For this reason, Windows will allow seamless integration of 32-bit software for many years to come. But for Linux, this capability is not nearly as important. Most distributions do provide the ability to run 32-bit binaries on a 64-bit installation through a concept known as multlib, but it’s not uncommon to find this capability disabled by default to reduce installation size. It is this multilib capability the community was worried they’d be losing when Ubuntu announced they would no longer be providing 32-bit packages. Support for 32-bit hardware had already come and gone, but support for 32-bit libraries was something different altogether.
Gamers Rise Up
So if there’s no extensive back catalog of 32-bit Linux software to worry about, then who really needs multilib support? For the user that’s running nothing but packages from their distribution’s official repository, it’s typically unnecessary. But Ubuntu, arguably the world’s most popular Linux operating system, is something of a special case.
Being so popular, Ubuntu is often the distribution of choice for the recent Windows convert, and has also become the defacto home to gaming on Linux thanks to official support from Valve’s Steam game distribution platform. This means the average Ubuntu user is far more likely to try to run 32-bit Windows programs through WINE, or Steam games which have never been updated for 64-bit, than somebody running a more niche distribution.
When WINE and Steam developers heard there was a possibility that Ubuntu would drop the 32-bit libraries their respective projects relied upon, both camps released statements saying that they would have to reevaluate their position on the distribution going forward. Ubuntu users were understandably concerned, and their very vocal displeasure at this potential scenario created a flurry of articles from all corners of the tech-focused media.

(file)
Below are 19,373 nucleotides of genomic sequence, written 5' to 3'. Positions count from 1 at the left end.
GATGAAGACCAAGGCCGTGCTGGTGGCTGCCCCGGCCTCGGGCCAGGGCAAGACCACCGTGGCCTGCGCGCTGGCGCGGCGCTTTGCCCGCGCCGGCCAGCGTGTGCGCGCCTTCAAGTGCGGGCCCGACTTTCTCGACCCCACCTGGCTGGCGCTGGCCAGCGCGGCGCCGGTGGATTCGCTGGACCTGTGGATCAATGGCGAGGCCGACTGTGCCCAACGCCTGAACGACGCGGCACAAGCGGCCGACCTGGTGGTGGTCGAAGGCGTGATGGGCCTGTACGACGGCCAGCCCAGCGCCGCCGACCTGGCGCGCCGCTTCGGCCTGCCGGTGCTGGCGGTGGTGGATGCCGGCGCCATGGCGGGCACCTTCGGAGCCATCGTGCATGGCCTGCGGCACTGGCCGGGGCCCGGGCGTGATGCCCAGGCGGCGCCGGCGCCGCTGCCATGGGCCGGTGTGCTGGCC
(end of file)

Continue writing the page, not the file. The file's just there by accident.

32-Bit Lives On, For Now
With the looming threat that WINE and Steam would no longer support their distribution, it only took a day or two for the Ubuntu developers to adjust their course. In a post to the official Ubuntu Blog, the developers make it clear that they never intended to completely disable the ability to run 32-bit “legacy” programs on future versions of Ubuntu. But more to the point, they promised to work closely with the teams behind WINE and Steam to make sure that any and all 32-bit libraries their software needs will remain part of the Ubuntu package repositories for the foreseeable future. For now, a crisis seems to have been averted.
But for how long? At what point will it be acceptable to finally remove the ability to natively run 32-bit software from modern operating systems? This story started something of an internal debate here at the Hackaday Bunker. In an informal poll, a few of us didn’t even know if our Linux systems had the packages installed to run 32-bit binaries, and only one of us could name the exact application they use that requires the capability. Still others argued that virtualization has already made it unnecessary to run such software natively, and that any code so far behind the curve should probably be run in a VM from a security standpoint to begin with.
When was the last time one of our penguin-powered readers had to invoke multilib to run something that wasn’t a closed-source game or Windows program through WINE? If you’re running Windows, do you give any thought to what architecture the various programs on your machine are actually compiled for? Let us know in the comments.